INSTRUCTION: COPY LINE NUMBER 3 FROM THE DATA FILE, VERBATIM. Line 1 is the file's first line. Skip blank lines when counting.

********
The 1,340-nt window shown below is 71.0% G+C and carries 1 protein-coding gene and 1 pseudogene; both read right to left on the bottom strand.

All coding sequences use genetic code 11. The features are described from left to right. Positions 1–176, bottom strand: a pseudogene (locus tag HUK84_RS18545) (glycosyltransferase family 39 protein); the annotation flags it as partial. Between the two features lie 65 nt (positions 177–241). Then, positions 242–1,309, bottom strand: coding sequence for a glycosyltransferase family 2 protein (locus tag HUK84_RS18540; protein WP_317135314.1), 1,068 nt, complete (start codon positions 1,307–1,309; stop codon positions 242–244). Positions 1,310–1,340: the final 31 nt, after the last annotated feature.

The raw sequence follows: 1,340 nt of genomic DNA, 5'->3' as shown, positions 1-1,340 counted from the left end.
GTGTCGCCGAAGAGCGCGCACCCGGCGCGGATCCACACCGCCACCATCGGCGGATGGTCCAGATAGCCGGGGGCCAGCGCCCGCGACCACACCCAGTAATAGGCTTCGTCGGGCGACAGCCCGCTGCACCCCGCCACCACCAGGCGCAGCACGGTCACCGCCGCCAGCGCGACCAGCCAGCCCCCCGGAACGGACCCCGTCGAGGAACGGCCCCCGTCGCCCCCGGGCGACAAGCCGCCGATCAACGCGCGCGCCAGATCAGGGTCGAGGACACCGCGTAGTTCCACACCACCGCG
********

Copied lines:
The raw sequence follows: 1,340 nt of genomic DNA, 5'->3' as shown, positions 1-1,340 counted from the left end.